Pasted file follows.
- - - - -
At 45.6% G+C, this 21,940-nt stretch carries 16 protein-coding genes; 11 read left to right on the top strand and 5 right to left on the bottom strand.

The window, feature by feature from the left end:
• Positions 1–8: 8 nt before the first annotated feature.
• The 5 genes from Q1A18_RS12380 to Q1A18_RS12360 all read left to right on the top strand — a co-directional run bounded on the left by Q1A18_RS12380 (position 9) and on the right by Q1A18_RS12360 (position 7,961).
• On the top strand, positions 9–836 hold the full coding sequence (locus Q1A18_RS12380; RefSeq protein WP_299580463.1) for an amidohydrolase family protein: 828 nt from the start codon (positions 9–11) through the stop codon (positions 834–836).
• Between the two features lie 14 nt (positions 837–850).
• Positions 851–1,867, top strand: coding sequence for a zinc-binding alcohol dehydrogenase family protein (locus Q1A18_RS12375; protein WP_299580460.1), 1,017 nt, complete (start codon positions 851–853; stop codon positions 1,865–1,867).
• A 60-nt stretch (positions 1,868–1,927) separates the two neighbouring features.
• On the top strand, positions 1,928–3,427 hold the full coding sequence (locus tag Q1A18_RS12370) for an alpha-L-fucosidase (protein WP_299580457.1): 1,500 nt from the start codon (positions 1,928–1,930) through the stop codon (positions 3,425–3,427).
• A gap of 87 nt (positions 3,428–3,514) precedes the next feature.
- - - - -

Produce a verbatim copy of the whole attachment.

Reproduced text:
At 45.6% G+C, this 21,940-nt stretch carries 16 protein-coding genes; 11 read left to right on the top strand and 5 right to left on the bottom strand.

The window, feature by feature from the left end:
• Positions 1–8: 8 nt before the first annotated feature.
• The 5 genes from Q1A18_RS12380 to Q1A18_RS12360 all read left to right on the top strand — a co-directional run bounded on the left by Q1A18_RS12380 (position 9) and on the right by Q1A18_RS12360 (position 7,961).
• On the top strand, positions 9–836 hold the full coding sequence (locus Q1A18_RS12380; RefSeq protein WP_299580463.1) for an amidohydrolase family protein: 828 nt from the start codon (positions 9–11) through the stop codon (positions 834–836).
• Between the two features lie 14 nt (positions 837–850).
• Positions 851–1,867, top strand: coding sequence for a zinc-binding alcohol dehydrogenase family protein (locus Q1A18_RS12375; protein WP_299580460.1), 1,017 nt, complete (start codon positions 851–853; stop codon positions 1,865–1,867).
• A 60-nt stretch (positions 1,868–1,927) separates the two neighbouring features.
• On the top strand, positions 1,928–3,427 hold the full coding sequence (locus tag Q1A18_RS12370) for an alpha-L-fucosidase (protein WP_299580457.1): 1,500 nt from the start codon (positions 1,928–1,930) through the stop codon (positions 3,425–3,427).
• A gap of 87 nt (positions 3,428–3,514) precedes the next feature.